Letterbook 2

the same manner, but publicly proclaimed against it in consequence of  the prejudace of the people and fear of trouble in my own house. By this means he accom plished his designs, he seduced a respectable female with lying and subjected her to  public infamy and disgrace.
Not contented with what he had already done he made  the attempt on others and by using the same language seduced them also.
about the early part of July 1841 I received a letter from Pittsburgh Pa  In it was contained information setting forth that said Bennett had a wife and  two or three children then living. This I red to him and he acknowledged it was true
A very short time after this he attempted to destroy himself by taking poison  but being discovered before it had taken sufficient affect, and proper antidotes  administered he again recovered.
The impression made on the minds of the public  by this event was; that he was so ashamed of his base conduct that he took this  coursse to escape the censures of a justly indignant community. It might have  been supposed that after this he would have broke off his adulterous proceedings but  to the contrary the public consternation had scarcly ceased before he was again deeply  involved in the same wicked proceedings, and continued untill a knowledge of the  fact reached my ears. I immediately charged him with the whole circumstance  and he candidly acknowledged the truth of the whole.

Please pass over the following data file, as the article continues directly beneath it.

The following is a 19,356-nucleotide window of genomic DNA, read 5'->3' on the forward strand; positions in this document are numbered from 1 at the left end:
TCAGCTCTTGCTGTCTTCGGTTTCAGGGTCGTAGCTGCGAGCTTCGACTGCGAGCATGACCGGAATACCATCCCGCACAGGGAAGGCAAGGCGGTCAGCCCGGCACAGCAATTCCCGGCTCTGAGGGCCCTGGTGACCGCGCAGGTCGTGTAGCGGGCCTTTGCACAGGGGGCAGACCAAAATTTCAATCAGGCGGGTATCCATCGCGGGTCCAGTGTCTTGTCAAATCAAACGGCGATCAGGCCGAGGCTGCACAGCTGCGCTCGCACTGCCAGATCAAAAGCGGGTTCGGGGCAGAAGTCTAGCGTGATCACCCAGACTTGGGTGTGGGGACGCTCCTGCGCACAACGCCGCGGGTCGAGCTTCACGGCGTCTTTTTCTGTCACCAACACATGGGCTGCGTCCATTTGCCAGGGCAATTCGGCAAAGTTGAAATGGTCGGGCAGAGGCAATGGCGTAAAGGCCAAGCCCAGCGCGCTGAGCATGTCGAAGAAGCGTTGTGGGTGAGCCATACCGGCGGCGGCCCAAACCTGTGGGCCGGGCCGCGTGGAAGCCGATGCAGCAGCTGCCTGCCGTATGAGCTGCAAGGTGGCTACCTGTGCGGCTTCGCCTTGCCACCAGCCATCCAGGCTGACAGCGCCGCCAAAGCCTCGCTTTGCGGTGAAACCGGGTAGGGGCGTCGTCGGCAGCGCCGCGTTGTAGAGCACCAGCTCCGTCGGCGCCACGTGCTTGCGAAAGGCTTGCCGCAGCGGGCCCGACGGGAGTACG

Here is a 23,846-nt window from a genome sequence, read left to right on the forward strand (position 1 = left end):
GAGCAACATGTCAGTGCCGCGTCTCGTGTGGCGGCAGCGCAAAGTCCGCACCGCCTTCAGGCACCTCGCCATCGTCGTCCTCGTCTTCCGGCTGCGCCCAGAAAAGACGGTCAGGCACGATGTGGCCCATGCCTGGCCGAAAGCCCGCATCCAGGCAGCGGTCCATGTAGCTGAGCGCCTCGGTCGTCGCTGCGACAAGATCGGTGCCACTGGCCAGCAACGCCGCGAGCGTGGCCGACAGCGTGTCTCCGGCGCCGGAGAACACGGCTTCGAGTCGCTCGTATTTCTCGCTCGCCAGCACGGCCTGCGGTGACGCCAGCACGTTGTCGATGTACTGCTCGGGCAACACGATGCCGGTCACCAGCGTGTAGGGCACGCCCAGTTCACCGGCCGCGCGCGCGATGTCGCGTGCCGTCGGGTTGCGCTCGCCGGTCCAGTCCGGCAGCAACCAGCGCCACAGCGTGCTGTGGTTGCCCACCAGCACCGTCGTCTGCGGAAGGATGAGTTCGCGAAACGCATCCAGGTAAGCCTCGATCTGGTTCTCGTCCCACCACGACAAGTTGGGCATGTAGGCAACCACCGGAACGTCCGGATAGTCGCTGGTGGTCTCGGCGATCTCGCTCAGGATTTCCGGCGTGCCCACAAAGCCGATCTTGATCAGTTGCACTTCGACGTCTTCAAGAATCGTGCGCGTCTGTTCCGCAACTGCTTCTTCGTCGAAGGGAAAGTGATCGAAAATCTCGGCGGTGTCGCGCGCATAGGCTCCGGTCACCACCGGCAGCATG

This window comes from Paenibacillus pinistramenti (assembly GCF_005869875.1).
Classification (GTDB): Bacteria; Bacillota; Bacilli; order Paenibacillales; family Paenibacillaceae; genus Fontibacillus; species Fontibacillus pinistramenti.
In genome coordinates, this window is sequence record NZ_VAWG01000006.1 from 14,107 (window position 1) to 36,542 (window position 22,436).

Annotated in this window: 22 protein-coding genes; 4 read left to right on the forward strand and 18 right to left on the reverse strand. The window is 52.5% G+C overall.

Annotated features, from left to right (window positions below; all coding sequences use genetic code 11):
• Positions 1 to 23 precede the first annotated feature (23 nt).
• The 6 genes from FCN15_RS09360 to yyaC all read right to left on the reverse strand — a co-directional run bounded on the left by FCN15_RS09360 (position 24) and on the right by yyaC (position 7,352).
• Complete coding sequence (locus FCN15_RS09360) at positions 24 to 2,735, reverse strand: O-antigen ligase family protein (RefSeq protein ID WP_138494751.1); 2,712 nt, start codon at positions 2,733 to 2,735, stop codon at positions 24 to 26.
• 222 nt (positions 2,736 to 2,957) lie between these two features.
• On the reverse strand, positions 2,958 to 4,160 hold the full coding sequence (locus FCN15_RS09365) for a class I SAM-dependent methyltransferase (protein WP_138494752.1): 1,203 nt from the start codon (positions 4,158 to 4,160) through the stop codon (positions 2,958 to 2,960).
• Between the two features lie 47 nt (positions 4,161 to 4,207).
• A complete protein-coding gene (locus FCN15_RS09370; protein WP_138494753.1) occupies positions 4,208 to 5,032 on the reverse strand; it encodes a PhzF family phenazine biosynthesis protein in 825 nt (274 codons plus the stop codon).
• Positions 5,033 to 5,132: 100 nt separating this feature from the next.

The foregoing facts were  established on oath before an alderman of the City.— the affidavits are now in  my possession.
In order that the truth might be fully established I asked  Bennett to testify before an alderman w[h]ether I had given him any cause  for such aggravating conduct He testified that I never taught to him that  illicit intercourses with females was under any circumstances justifiable  neither did he ever hear me teach any thing but the strictest principles of  righteousness and virtue. This affidavit is also in my possession.
I have also a similar affidavit taken before the City Council and signed by  the members of the council.
after these things transpired, and finding that  I should resist all such wicked conduct and knowing that he could no longer  maintain himself as a respectable citizen he has seen fit to leave Nauvoo, and  that very abruptly
I have been credibly informed that he is colleaguing  with some of our former cruel persecuters the missourians and that he is  threatening destruction upon us; and under these circumstances I consider it  my duty to give you information on the subject that a knowledge of his [p. 234]
Letterbook 2, [1839–ca. summer 1843]; handwriting of Howard Coray, James Mulholland, Robert B. Thompson, Willard Richards, John Fullmer, William Clayton, and George Walker; 238 leaves, 245 pages of letters, plus 26 pages of index and 83 pages of company records for Rigdon, Smith, & Co.; JS Collection, CHL.
Note: This book was originally used as a ledger, then turned over and repurposed as a letterbook. The ledger portion will be posted on this website at a later date.